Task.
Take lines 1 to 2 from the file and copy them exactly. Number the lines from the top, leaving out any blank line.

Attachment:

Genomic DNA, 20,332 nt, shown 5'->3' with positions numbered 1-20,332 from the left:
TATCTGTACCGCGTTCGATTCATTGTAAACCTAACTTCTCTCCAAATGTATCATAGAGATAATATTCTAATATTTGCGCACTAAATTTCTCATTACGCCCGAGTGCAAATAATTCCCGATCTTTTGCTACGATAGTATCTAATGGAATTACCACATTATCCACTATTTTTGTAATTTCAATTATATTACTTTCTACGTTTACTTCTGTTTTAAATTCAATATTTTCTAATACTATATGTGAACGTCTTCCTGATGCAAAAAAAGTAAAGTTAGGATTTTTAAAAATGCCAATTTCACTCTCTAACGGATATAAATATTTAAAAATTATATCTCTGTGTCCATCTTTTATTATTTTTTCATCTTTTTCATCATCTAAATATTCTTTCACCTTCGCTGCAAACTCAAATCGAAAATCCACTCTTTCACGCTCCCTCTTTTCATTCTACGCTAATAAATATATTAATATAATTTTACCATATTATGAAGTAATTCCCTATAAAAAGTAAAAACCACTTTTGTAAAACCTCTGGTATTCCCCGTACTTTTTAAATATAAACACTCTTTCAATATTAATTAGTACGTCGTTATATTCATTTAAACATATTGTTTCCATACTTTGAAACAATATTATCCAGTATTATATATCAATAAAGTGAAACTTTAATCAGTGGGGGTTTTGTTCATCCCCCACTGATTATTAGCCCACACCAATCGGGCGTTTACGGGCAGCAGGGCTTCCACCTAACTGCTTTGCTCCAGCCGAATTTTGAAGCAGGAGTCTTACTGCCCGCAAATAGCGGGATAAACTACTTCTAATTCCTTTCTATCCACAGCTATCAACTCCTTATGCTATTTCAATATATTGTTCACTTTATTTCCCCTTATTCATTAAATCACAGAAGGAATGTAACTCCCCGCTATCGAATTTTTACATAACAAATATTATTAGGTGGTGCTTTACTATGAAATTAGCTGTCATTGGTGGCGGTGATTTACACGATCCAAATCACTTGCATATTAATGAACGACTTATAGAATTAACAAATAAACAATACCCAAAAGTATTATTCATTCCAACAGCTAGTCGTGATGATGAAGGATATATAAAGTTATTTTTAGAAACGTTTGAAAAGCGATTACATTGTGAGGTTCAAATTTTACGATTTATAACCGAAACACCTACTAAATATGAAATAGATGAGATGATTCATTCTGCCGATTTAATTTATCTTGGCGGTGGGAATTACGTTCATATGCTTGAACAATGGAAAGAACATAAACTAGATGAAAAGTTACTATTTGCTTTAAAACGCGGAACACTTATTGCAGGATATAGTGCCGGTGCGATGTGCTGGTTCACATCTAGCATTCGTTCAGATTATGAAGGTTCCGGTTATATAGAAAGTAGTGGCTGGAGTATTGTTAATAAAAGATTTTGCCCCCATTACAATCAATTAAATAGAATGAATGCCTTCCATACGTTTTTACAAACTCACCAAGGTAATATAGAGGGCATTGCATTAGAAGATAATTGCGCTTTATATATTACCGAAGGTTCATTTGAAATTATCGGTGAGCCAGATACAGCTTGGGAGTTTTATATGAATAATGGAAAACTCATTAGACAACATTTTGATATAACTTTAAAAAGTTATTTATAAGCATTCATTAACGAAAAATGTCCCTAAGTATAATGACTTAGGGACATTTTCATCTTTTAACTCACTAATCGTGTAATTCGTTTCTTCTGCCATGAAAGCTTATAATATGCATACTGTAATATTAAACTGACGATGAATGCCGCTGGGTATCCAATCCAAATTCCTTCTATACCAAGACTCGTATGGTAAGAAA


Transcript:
Genomic DNA, 20,332 nt, shown 5'->3' with positions numbered 1-20,332 from the left:
TATCTGTACCGCGTTCGATTCATTGTAAACCTAACTTCTCTCCAAATGTATCATAGAGATAATATTCTAATATTTGCGCACTAAATTTCTCATTACGCCCGAGTGCAAATAATTCCCGATCTTTTGCTACGATAGTATCTAATGGAATTACCACATTATCCACTATTTTTGTAATTTCAATTATATTACTTTCTACGTTTACTTCTGTTTTAAATTCAATATTTTCTAATACTATATGTGAACGTCTTCCTGATGCAAAAAAAGTAAAGTTAGGATTTTTAAAAATGCCAATTTCACTCTCTAACGGATATAAATATTTAAAAATTATATCTCTGTGTCCATCTTTTATTATTTTTTCATCTTTTTCATCATCTAAATATTCTTTCACCTTCGCTGCAAACTCAAATCGAAAATCCACTCTTTCACGCTCCCTCTTTTCATTCTACGCTAATAAATATATTAATATAATTTTACCATATTATGAAGTAATTCCCTATAAAAAGTAAAAACCACTTTTGTAAAACCTCTGGTATTCCCCGTACTTTTTAAATATAAACACTCTTTCAATATTAATTAGTACGTCGTTATATTCATTTAAACATATTGTTTCCATACTTTGAAACAATATTATCCAGTATTATATATCAATAAAGTGAAACTTTAATCAGTGGGGGTTTTGTTCATCCCCCACTGATTATTAGCCCACACCAATCGGGCGTTTACGGGCAGCAGGGCTTCCACCTAACTGCTTTGCTCCAGCCGAATTTTGAAGCAGGAGTCTTACTGCCCGCAAATAGCGGGATAAACTACTTCTAATTCCTTTCTATCCACAGCTATCAACTCCTTATGCTATTTCAATATATTGTTCACTTTATTTCCCCTTATTCATTAAATCACAGAAGGAATGTAACTCCCCGCTATCGAATTTTTACATAACAAATATTATTAGGTGGTGCTTTACTATGAAATTAGCTGTCATTGGTGGCGGTGATTTACACGATCCAAATCACTTGCATATTAATGAACGACTTATAGAATTAACAAATAAACAATACCCAAAAGTATTATTCATTCCAACAGCTAGTCGTGATGATGAAGGATATATAAAGTTATTTTTAGAAACGTTTGAAAAGCGATTACATTGTGAGGTTCAAATTTTACGATTTATAACCGAAACACCTACTAAATATGAAATAGATGAGATGATTCATTCTGCCGATTTAATTTATCTTGGCGGTGGGAATTACGTTCATATGCTTGAACAATGGAAAGAACATAAACTAGATGAAAAGTTACTATTTGCTTTAAAACGCGGAACACTTATTGCAGGATATAGTGCCGGTGCGATGTGCTGGTTCACATCTAGCATTCGTTCAGATTATGAAGGTTCCGGTTATATAGAAAGTAGTGGCTGGAGTATTGTTAATAAAAGATTTTGCCCCCATTACAATCAATTAAATAGAATGAATGCCTTCCATACGTTTTTACAAACTCACCAAGGTAATATAGAGGGCATTGCATTAGAAGATAATTGCGCTTTATATATTACCGAAGGTTCATTTGAAATTATCGGTGAGCCAGATACAGCTTGGGAGTTTTATATGAATAATGGAAAACTCATTAGACAACATTTTGATATAACTTTAAAAAGTTATTTATAAGCATTCATTAACGAAAAATGTCCCTAAGTATAATGACTTAGGGACATTTTCATCTTTTAACTCACTAATCGTGTAATTCGTTTCTTCTGCCATGAAAGCTTATAATATGCATACTGTAATATTAAACTGACGATGAATGCCGCTGGGTATCCAATCCAAATTCCTTCTATACCAAGACTCGTATGGTAAGAAA